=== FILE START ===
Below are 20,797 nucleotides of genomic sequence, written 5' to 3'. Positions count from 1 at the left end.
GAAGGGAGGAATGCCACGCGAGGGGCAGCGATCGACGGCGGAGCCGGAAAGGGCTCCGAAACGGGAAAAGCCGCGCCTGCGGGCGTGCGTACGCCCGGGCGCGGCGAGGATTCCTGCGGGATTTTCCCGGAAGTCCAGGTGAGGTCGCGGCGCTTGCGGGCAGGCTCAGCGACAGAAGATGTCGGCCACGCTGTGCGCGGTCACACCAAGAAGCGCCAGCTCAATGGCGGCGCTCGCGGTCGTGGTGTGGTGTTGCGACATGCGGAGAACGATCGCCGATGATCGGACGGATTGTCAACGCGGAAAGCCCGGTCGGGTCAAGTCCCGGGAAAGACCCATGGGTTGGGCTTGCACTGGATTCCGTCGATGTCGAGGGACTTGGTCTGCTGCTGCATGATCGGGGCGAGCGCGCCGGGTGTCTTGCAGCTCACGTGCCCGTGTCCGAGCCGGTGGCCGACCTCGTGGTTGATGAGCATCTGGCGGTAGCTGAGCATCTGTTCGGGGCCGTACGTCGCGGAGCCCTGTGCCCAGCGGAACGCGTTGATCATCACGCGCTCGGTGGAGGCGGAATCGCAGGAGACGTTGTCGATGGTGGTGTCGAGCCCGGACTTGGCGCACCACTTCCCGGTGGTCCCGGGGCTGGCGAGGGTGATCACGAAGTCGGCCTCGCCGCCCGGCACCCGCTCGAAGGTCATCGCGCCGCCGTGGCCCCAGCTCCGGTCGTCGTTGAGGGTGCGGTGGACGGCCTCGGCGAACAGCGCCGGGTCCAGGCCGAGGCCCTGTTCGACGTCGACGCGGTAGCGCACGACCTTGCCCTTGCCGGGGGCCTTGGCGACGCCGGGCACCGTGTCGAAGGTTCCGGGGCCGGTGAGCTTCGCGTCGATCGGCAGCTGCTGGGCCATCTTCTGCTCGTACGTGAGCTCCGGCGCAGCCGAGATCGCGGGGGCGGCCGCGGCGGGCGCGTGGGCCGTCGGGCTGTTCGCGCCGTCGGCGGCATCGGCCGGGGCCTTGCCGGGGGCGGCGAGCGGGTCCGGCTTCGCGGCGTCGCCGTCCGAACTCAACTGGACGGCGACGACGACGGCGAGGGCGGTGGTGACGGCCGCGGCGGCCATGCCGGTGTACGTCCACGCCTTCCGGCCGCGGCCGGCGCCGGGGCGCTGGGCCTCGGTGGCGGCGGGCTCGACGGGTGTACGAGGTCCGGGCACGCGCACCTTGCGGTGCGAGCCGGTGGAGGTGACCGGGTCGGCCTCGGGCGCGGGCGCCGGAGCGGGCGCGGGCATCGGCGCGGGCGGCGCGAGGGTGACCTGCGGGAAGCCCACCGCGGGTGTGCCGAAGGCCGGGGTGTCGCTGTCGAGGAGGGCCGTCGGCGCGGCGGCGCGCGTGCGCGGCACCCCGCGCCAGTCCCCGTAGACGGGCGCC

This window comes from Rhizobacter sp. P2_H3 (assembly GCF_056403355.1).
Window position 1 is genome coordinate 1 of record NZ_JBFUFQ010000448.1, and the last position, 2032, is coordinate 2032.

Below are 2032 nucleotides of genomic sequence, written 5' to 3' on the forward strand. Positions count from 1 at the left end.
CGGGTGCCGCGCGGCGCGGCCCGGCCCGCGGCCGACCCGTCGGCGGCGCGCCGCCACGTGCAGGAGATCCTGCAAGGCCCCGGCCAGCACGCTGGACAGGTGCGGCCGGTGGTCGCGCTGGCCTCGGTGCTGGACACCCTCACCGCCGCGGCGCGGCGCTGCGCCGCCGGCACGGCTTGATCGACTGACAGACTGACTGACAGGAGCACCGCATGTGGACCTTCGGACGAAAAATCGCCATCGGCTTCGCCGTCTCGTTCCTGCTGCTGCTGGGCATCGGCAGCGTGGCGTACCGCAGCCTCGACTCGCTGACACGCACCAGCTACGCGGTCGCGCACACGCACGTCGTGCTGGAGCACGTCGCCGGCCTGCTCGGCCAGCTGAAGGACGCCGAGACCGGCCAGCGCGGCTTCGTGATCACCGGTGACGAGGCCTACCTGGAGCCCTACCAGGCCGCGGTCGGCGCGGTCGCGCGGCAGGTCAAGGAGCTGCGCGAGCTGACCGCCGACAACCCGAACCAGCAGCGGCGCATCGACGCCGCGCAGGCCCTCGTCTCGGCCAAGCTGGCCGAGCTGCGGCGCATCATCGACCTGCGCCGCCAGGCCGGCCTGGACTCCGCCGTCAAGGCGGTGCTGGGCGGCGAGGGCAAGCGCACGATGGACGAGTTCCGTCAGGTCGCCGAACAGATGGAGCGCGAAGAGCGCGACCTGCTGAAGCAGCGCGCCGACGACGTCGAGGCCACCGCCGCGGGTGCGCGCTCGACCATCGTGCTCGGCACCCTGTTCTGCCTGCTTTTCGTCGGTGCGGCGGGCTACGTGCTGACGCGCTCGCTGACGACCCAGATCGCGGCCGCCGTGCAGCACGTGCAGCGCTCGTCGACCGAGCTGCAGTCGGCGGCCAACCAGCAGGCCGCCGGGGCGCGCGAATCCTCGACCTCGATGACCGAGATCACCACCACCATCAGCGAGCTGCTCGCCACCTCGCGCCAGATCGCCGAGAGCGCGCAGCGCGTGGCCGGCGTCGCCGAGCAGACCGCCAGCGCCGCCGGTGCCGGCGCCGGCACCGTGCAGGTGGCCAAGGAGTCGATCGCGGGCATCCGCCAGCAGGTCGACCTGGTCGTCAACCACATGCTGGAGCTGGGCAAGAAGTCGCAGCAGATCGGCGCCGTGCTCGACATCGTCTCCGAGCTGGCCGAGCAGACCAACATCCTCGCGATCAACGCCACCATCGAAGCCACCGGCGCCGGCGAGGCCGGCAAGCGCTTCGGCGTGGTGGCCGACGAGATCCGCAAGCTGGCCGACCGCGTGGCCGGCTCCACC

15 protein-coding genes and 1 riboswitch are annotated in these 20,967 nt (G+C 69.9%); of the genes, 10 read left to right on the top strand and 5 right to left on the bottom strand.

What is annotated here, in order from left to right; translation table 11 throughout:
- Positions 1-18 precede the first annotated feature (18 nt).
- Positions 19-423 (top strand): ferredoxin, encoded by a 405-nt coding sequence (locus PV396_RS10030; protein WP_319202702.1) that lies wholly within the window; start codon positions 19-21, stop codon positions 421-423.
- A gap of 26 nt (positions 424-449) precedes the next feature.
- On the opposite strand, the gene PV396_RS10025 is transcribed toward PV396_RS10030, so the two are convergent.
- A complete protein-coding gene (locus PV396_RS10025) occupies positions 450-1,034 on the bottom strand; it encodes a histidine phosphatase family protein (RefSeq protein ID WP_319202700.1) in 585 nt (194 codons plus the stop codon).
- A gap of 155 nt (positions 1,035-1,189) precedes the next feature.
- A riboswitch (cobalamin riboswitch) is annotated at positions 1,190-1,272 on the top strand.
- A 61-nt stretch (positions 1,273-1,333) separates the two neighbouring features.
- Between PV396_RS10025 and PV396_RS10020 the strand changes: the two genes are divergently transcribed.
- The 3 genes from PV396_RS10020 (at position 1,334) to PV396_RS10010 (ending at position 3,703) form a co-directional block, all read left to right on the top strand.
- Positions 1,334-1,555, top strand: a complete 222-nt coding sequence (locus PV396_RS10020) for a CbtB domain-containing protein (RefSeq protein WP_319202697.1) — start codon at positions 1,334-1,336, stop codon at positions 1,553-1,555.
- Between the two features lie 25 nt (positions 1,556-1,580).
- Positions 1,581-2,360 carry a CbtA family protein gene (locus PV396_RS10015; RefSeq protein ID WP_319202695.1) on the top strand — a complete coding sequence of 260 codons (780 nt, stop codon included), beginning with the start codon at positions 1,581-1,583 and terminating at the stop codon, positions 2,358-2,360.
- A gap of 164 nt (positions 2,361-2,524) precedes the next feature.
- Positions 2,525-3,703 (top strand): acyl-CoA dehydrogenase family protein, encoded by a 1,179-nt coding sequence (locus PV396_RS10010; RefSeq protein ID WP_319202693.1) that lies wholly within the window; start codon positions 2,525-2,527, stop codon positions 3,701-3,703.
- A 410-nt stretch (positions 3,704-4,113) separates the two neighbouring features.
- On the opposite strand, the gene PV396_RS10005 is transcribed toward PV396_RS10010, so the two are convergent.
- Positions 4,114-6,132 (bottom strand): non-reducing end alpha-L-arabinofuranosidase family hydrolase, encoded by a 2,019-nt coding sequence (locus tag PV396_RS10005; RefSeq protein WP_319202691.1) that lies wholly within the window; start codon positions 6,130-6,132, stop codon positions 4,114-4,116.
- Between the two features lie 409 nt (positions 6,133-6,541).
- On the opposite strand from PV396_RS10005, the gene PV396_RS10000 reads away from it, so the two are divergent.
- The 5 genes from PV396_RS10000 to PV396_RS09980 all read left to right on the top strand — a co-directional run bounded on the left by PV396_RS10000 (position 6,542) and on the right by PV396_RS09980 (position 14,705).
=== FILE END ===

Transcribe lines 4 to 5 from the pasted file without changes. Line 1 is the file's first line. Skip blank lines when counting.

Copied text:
Window position 1 is genome coordinate 1 of record NZ_JBFUFQ010000448.1, and the last position, 2032, is coordinate 2032.

Below are 2032 nucleotides of genomic sequence, written 5' to 3' on the forward strand. Positions count from 1 at the left end.